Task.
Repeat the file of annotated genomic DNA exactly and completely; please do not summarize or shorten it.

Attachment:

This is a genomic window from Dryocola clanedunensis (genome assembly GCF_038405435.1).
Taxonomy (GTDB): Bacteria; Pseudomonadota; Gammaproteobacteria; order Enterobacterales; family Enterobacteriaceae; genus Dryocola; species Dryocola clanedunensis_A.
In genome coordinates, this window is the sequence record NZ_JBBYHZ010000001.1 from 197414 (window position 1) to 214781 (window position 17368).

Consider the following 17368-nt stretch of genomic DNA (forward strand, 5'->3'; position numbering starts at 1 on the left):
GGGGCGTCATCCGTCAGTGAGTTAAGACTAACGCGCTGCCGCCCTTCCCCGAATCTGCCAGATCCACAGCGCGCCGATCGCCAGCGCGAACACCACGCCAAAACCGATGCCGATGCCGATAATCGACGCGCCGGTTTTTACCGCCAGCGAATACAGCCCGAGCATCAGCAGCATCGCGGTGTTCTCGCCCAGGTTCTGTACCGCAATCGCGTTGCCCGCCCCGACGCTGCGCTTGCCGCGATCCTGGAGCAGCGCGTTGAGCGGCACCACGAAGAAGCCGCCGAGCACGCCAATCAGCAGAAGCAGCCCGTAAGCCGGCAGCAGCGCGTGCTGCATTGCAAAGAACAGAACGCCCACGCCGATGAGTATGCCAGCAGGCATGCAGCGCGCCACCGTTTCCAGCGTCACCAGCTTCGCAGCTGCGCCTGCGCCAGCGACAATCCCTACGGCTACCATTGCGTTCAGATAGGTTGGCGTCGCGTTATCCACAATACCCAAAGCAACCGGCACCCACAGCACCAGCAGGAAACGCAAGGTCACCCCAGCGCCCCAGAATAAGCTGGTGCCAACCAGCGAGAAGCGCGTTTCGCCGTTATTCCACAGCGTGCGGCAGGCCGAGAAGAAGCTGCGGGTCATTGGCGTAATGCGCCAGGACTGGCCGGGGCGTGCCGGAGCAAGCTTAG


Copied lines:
This is a genomic window from Dryocola clanedunensis (genome assembly GCF_038405435.1).
Taxonomy (GTDB): Bacteria; Pseudomonadota; Gammaproteobacteria; order Enterobacterales; family Enterobacteriaceae; genus Dryocola; species Dryocola clanedunensis_A.
In genome coordinates, this window is the sequence record NZ_JBBYHZ010000001.1 from 197414 (window position 1) to 214781 (window position 17368).

Consider the following 17368-nt stretch of genomic DNA (forward strand, 5'->3'; position numbering starts at 1 on the left):
GGGGCGTCATCCGTCAGTGAGTTAAGACTAACGCGCTGCCGCCCTTCCCCGAATCTGCCAGATCCACAGCGCGCCGATCGCCAGCGCGAACACCACGCCAAAACCGATGCCGATGCCGATAATCGACGCGCCGGTTTTTACCGCCAGCGAATACAGCCCGAGCATCAGCAGCATCGCGGTGTTCTCGCCCAGGTTCTGTACCGCAATCGCGTTGCCCGCCCCGACGCTGCGCTTGCCGCGATCCTGGAGCAGCGCGTTGAGCGGCACCACGAAGAAGCCGCCGAGCACGCCAATCAGCAGAAGCAGCCCGTAAGCCGGCAGCAGCGCGTGCTGCATTGCAAAGAACAGAACGCCCACGCCGATGAGTATGCCAGCAGGCATGCAGCGCGCCACCGTTTCCAGCGTCACCAGCTTCGCAGCTGCGCCTGCGCCAGCGACAATCCCTACGGCTACCATTGCGTTCAGATAGGTTGGCGTCGCGTTATCCACAATACCCAAAGCAACCGGCACCCACAGCACCAGCAGGAAACGCAAGGTCACCCCAGCGCCCCAGAATAAGCTGGTGCCAACCAGCGAGAAGCGCGTTTCGCCGTTATTCCACAGCGTGCGGCAGGCCGAGAAGAAGCTGCGGGTCATTGGCGTAATGCGCCAGGACTGGCCGGGGCGTGCCGGAGCAAGCTTAG